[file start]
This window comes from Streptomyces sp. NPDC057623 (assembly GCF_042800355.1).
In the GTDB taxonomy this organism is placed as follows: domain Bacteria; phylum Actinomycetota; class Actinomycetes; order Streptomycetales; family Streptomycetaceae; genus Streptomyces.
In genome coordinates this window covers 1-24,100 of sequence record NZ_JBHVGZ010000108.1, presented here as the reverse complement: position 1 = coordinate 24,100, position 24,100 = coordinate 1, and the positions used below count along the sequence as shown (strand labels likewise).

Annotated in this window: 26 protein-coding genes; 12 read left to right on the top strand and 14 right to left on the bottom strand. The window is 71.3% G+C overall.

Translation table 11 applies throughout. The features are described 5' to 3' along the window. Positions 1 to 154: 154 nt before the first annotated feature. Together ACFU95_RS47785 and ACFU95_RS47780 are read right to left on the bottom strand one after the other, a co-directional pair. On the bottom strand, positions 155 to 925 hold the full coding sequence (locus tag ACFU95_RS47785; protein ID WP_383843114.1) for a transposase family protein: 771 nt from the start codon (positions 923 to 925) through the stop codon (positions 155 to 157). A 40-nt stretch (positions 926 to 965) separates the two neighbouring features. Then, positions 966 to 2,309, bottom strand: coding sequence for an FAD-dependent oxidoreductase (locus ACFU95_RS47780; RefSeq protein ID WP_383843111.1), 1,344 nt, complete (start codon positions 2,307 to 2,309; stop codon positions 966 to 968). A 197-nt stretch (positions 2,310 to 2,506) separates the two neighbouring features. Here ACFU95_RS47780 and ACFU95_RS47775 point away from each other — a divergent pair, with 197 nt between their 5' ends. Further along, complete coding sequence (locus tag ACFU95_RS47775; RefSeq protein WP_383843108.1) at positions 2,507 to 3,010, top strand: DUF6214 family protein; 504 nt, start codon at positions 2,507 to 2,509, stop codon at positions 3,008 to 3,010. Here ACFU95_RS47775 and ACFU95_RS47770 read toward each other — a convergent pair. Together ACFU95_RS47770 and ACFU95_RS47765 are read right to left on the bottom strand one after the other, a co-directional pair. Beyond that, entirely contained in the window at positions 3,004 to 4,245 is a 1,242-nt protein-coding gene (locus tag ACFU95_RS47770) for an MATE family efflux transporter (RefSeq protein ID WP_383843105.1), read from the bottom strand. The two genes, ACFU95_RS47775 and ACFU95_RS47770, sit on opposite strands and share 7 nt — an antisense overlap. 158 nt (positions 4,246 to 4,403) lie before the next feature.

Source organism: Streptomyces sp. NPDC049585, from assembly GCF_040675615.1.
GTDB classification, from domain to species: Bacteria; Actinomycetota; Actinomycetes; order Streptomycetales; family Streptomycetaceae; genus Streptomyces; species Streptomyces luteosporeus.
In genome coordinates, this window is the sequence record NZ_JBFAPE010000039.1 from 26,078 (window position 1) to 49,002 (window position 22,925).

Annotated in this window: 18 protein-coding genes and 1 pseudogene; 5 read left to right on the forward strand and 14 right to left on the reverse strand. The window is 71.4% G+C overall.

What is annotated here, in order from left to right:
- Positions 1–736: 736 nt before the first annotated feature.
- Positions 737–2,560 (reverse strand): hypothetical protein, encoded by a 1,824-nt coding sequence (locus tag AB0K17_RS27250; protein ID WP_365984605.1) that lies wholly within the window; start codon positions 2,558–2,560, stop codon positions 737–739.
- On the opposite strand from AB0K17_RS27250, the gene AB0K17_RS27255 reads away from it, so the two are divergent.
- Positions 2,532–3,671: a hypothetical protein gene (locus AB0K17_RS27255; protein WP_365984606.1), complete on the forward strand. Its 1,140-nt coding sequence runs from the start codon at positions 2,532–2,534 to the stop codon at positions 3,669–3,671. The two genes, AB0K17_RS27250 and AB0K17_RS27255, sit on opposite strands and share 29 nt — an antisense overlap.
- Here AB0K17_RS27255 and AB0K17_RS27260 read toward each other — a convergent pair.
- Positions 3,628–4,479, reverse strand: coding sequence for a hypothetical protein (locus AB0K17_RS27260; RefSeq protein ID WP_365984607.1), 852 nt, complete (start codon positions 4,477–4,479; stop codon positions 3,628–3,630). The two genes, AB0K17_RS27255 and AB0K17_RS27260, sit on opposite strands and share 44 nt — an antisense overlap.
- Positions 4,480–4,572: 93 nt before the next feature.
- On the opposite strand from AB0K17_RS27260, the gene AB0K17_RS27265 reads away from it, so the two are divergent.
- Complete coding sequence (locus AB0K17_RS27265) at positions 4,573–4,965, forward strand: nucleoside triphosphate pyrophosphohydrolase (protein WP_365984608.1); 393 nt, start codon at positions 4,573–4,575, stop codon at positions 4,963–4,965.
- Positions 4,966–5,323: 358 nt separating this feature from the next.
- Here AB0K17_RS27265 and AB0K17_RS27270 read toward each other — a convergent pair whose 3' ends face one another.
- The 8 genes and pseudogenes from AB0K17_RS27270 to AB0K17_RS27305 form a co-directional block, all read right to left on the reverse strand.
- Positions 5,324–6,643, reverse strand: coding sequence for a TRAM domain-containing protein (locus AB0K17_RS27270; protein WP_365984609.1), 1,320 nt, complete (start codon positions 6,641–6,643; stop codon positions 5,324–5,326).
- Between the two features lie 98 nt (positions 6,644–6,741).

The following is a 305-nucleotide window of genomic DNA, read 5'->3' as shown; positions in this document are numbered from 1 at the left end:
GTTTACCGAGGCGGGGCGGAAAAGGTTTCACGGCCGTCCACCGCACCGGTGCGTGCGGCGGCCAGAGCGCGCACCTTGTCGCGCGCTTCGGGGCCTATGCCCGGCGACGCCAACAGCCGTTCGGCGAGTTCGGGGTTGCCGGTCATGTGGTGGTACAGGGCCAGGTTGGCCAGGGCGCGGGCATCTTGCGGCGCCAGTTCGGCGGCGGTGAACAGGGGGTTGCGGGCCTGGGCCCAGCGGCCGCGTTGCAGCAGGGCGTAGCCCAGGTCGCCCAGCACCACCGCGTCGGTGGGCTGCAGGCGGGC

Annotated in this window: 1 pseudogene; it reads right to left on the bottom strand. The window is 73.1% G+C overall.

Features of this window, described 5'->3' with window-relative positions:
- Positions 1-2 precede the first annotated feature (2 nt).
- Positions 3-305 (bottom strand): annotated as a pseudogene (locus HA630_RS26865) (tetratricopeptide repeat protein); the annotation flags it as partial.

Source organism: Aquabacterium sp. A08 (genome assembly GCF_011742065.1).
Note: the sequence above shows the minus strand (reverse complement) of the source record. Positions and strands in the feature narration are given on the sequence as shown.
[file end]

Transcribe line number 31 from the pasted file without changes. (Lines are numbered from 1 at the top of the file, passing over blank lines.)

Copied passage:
Source organism: Aquabacterium sp. A08 (genome assembly GCF_011742065.1).